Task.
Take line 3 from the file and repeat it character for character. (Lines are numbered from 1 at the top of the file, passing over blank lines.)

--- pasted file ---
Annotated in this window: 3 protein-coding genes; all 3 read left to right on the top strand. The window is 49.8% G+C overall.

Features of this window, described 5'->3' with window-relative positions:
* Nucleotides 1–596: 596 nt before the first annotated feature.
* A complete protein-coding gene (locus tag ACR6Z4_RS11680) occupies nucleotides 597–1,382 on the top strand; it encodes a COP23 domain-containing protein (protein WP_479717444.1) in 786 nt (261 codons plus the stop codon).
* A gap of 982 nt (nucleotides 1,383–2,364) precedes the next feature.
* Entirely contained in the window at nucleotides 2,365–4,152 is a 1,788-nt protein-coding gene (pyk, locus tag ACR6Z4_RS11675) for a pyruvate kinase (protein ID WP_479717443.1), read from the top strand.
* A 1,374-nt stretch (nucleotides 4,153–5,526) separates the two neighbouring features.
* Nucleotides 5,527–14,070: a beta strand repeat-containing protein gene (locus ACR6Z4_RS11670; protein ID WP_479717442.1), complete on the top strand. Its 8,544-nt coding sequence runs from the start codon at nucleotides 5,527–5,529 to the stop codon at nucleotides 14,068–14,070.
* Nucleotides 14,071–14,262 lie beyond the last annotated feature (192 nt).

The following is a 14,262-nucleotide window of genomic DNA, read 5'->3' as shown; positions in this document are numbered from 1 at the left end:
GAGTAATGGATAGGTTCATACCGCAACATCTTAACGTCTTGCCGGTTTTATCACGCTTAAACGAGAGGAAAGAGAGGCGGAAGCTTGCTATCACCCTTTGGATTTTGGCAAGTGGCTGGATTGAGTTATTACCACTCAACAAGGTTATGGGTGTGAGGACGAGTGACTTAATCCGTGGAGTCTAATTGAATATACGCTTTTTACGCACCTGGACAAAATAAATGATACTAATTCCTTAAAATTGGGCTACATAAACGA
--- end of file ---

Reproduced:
* Nucleotides 1–596: 596 nt before the first annotated feature.